Ben Dutton's Reviews > Indignation

Indignation by Philip Roth
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's review
Feb 07, 2012

it was amazing
Read in November, 2009

** spoiler alert ** Philip Roth’s late blossoming continued with this, his thirty-ninth novel, his third in as many years. Indignation, unlike Everyman and Exit Ghost with their explorations of modern morality and ageing, is the story of a teenager, Marcus Messner, who leaves his father’s butchers in New Jersey to go study at a university at Winesburg College in Ohio. Like many of Roth’s previous novels, Messner’s maturation at university is mostly a sexual one and much of Roth’s trademark is here: the deconstruction of a blowjob in a car is wonderfully done.

The backdrop to Indignation is the 1950s, and in particular the Korean War which hovers in the background, the threat Messner faces if he does not succeed at university. Luckily Messner is a talented and knowledgeable student, but one whom in attempting to escape his Jewish roots becomes entangled in the fundamentalist Christian mores of Ohio: can Messner survive in a place whose doctrines he does not share?

Much of Indignation can be read as a subversion of the film genre of frat movies: the students undertake a ‘panty raid’ of the female dorms; there is the uptight dean, a riot and lots of ejaculation. If Roth weren’t the foremost novelist in America today, giving the synopsis one might imagine him writing screenplays for the American Pie film series. This reading is only an incidental one: Roth has much more erudite fish to fry. In a lengthy sequence Messner, challenging the Dean, quotes from Bertrand Russell’s infamous essay ‘Why I Am Not A Christian’, and it is this doctrinal fight that reverberates throughout Indignation. Messner is choosing not to be certain things based upon his reading, and even his choosing of Olivia Hutton, the suicidal practitioner of fellatio with whom he becomes enamoured, is based more upon the effect it will have rather than any true feeling. Messner seems to want to rebel (much as many teenagers did in the 1950s), and like the famous cinematic rebel, he is without a cause.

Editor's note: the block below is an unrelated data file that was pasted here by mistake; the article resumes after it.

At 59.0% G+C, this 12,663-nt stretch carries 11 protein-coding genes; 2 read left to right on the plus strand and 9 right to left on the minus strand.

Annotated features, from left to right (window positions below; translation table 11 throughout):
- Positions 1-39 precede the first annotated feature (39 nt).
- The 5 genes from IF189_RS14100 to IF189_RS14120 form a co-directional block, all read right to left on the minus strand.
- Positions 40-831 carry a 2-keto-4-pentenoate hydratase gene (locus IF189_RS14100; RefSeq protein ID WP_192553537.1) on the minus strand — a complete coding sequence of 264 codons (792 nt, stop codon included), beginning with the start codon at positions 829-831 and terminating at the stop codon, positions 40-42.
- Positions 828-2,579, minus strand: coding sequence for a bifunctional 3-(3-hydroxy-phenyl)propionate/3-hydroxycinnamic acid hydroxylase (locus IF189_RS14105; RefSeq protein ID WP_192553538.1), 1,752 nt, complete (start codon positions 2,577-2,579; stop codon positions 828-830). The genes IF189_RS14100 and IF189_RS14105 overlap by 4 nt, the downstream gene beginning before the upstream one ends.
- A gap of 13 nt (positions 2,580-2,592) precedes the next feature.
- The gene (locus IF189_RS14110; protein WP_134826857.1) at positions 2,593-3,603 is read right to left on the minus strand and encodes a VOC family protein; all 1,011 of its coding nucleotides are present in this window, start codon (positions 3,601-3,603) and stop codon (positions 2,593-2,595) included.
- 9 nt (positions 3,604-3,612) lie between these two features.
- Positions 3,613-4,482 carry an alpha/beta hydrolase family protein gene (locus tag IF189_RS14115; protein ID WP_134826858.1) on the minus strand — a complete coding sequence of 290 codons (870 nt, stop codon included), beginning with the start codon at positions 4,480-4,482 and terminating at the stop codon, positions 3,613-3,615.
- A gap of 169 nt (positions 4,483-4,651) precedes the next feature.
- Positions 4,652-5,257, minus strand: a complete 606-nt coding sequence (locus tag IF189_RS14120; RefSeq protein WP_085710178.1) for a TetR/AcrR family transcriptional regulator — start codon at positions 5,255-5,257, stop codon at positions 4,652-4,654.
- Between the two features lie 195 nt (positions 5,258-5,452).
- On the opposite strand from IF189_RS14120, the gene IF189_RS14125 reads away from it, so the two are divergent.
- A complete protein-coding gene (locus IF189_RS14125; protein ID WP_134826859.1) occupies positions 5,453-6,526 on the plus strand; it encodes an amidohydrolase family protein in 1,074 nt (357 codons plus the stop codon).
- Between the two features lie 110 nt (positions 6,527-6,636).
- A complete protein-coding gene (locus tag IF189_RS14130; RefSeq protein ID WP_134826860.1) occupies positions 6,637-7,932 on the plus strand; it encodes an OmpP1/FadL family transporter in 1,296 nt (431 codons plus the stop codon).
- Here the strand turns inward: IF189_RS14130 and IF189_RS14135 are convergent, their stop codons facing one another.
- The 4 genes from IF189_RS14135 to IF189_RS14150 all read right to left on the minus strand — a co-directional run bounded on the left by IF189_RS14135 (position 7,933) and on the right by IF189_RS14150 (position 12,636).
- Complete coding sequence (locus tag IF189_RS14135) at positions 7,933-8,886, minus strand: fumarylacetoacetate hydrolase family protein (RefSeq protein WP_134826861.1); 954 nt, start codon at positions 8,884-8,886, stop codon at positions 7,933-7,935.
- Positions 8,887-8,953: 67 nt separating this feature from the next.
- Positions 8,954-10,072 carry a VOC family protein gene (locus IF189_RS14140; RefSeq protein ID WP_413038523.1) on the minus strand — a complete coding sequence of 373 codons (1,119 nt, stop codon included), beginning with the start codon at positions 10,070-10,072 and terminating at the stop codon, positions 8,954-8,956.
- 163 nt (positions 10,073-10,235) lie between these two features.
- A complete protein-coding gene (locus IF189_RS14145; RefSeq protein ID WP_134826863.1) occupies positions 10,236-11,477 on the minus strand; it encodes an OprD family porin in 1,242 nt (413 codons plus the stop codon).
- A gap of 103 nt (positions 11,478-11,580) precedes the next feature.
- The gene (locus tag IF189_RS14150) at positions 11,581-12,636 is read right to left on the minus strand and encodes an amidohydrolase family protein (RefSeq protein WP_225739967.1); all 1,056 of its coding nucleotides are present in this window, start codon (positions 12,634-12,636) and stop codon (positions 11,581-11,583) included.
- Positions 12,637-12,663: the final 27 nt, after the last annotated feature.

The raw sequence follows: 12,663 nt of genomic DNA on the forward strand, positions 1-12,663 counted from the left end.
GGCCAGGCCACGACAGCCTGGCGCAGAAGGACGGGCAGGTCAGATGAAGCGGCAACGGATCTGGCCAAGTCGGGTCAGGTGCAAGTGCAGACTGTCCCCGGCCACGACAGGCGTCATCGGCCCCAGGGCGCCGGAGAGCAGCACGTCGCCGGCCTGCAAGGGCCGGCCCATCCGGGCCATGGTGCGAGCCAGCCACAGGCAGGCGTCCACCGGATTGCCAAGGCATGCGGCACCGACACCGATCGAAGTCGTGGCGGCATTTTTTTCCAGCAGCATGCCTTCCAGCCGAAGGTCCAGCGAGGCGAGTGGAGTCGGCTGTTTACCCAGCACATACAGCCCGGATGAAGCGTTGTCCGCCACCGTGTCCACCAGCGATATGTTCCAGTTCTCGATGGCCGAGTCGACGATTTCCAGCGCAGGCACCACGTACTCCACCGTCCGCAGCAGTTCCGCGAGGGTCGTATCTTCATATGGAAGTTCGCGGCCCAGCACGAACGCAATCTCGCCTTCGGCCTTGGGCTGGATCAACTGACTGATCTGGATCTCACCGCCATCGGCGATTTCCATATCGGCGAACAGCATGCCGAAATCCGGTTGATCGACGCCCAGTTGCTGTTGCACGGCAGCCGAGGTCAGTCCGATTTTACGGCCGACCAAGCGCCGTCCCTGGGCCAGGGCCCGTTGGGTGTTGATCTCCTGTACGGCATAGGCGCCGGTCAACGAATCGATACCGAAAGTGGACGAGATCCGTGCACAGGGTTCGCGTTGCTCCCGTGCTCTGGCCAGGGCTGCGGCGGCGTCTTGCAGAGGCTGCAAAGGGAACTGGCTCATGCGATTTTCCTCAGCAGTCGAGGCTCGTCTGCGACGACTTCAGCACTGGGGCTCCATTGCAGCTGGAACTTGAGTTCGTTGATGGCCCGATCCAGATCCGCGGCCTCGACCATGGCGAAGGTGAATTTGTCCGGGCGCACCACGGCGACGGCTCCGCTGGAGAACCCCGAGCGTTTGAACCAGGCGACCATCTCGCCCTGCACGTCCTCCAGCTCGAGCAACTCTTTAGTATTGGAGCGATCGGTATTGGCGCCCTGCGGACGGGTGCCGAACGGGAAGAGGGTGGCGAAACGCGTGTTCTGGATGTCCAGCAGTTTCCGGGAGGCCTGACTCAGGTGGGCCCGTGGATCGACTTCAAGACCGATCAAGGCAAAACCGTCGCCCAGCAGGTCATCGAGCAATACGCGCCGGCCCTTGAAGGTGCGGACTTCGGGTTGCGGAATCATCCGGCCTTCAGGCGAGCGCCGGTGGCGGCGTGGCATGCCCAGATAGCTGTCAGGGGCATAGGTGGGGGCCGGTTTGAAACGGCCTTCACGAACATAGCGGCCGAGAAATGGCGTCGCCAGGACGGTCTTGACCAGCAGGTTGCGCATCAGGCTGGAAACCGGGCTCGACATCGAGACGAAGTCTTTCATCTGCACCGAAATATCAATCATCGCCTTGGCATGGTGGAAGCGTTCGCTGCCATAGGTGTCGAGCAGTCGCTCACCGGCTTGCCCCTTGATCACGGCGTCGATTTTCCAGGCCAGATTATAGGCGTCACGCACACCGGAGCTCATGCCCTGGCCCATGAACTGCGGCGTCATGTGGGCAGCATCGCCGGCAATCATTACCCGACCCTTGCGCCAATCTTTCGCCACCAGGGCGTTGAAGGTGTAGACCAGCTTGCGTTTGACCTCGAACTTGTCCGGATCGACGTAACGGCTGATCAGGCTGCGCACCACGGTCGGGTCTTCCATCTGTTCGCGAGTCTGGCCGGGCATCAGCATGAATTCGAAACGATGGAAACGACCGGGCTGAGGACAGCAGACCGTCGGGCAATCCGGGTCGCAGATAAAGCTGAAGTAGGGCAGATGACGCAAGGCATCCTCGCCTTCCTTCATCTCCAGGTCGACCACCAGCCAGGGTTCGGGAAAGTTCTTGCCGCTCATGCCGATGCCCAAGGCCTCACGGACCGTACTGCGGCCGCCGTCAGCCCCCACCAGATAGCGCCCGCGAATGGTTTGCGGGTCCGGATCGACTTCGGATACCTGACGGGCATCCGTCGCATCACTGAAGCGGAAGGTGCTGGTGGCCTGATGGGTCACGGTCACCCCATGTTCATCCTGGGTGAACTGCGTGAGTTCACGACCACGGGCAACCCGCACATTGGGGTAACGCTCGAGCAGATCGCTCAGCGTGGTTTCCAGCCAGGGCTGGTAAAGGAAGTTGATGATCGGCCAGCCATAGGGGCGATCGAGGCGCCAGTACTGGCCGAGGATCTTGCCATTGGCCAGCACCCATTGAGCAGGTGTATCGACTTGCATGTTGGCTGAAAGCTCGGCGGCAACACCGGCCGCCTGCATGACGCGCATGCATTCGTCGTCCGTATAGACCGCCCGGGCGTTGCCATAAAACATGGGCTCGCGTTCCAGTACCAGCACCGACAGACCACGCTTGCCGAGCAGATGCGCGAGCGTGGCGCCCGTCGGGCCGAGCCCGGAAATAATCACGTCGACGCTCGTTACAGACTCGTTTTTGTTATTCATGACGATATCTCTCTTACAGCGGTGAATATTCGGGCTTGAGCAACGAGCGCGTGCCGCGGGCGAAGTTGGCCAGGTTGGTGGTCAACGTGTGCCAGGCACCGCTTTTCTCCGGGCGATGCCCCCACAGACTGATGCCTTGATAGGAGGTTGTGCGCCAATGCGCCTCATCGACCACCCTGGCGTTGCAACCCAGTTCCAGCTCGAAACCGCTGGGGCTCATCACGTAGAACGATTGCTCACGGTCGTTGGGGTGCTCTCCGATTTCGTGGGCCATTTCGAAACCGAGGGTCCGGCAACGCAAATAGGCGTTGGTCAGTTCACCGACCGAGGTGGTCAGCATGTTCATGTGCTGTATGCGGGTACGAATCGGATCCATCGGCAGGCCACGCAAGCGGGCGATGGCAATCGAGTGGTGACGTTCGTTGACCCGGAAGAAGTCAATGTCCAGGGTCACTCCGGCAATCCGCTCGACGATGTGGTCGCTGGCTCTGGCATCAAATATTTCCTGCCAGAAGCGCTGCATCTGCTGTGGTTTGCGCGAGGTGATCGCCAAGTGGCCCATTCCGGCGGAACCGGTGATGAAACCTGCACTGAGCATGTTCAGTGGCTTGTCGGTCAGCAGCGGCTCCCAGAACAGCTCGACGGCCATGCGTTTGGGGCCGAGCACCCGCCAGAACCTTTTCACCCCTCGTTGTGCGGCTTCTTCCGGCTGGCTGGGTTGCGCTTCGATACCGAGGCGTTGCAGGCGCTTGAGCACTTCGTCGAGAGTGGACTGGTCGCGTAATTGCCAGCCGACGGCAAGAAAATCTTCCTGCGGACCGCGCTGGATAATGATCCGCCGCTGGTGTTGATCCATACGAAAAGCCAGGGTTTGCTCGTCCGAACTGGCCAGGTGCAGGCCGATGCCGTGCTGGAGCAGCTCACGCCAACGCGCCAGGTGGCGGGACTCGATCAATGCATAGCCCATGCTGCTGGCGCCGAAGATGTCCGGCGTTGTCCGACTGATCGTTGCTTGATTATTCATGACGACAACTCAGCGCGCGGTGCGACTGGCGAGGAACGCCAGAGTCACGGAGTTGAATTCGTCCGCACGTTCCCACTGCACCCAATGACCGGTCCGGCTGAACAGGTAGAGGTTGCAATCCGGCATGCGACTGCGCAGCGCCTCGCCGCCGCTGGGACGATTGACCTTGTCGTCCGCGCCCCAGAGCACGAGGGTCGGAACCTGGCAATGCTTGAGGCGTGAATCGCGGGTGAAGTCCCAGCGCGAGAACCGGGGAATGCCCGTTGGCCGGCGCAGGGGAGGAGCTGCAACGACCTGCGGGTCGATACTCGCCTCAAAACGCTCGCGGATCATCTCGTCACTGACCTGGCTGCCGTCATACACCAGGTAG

This, though, is not just a novel about teenage life in the 1950s. At times Roth’s true intent is subtle; it worms away under the frat house antics, seeps into your subconscious – and it is only when the Dean gives a final rallying call to his students does it all become clear:

“Beyond your dormitories, a world is on fire and you are kindled by underwear. Beyond your fraternities, history unfolds daily—warfare, bombings, wholesale slaughter, and you are oblivious of it all. Well, you won’t be oblivious for long! You can be as stupid as you like, can even give every sign, as you did here on Friday night, of passionately wanting to be stupid, but history will catch you in the end. Because history is not the background—history is the stage! And you are on the stage! Oh, how sickening is your appalling ignorance of your own times! Most sickening of all is that it is just that ignorance that you are purportedly at Winesburg to expunge. What kind of a time do you think you belong to, anyway? Can you answer? Do you know? Do you have any idea that you belong to a time at all?”

Indignation is a novel about today as well as the past; Roth, after all, is on his familiar terrain. When, in a final sudden moment, we learn Marcus Messner’s fate, we learn how transitory life is, how we cannot take all that we have for granted, how we should rise with indignation and fight. Roth is a writer with a cause, and we should be grateful he still writes.

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